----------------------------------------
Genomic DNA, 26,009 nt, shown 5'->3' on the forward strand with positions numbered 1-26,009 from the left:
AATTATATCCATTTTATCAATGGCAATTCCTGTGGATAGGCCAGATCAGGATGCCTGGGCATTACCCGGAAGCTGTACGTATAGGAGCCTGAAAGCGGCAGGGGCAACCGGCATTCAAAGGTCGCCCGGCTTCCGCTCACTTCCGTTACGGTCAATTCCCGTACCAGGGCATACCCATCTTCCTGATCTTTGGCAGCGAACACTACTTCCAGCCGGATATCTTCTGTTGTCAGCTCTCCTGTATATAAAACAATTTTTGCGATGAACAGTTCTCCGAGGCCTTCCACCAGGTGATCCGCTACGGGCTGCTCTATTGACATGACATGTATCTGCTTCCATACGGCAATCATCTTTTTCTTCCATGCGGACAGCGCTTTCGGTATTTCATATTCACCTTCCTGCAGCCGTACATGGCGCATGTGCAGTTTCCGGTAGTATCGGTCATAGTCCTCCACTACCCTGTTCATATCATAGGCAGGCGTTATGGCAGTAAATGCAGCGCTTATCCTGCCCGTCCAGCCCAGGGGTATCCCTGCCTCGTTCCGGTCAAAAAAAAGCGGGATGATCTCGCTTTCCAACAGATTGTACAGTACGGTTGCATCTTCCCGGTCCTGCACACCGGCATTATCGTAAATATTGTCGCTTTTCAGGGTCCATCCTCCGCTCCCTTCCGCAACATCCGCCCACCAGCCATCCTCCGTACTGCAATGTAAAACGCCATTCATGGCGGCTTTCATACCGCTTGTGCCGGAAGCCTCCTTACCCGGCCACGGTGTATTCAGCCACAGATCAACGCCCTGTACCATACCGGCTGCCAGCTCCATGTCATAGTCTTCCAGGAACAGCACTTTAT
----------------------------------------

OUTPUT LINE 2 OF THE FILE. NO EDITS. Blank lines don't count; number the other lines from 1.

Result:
AATTATATCCATTTTATCAATGGCAATTCCTGTGGATAGGCCAGATCAGGATGCCTGGGCATTACCCGGAAGCTGTACGTATAGGAGCCTGAAAGCGGCAGGGGCAACCGGCATTCAAAGGTCGCCCGGCTTCCGCTCACTTCCGTTACGGTCAATTCCCGTACCAGGGCATACCCATCTTCCTGATCTTTGGCAGCGAACACTACTTCCAGCCGGATATCTTCTGTTGTCAGCTCTCCTGTATATAAAACAATTTTTGCGATGAACAGTTCTCCGAGGCCTTCCACCAGGTGATCCGCTACGGGCTGCTCTATTGACATGACATGTATCTGCTTCCATACGGCAATCATCTTTTTCTTCCATGCGGACAGCGCTTTCGGTATTTCATATTCACCTTCCTGCAGCCGTACATGGCGCATGTGCAGTTTCCGGTAGTATCGGTCATAGTCCTCCACTACCCTGTTCATATCATAGGCAGGCGTTATGGCAGTAAATGCAGCGCTTATCCTGCCCGTCCAGCCCAGGGGTATCCCTGCCTCGTTCCGGTCAAAAAAAAGCGGGATGATCTCGCTTTCCAACAGATTGTACAGTACGGTTGCATCTTCCCGGTCCTGCACACCGGCATTATCGTAAATATTGTCGCTTTTCAGGGTCCATCCTCCGCTCCCTTCCGCAACATCCGCCCACCAGCCATCCTCCGTACTGCAATGTAAAACGCCATTCATGGCGGCTTTCATACCGCTTGTGCCGGAAGCCTCCTTACCCGGCCACGGTGTATTCAGCCACAGATCAACGCCCTGTACCATACCGGCTGCCAGCTCCATGTCATAGTCTTCCAGGAACAGCACTTTAT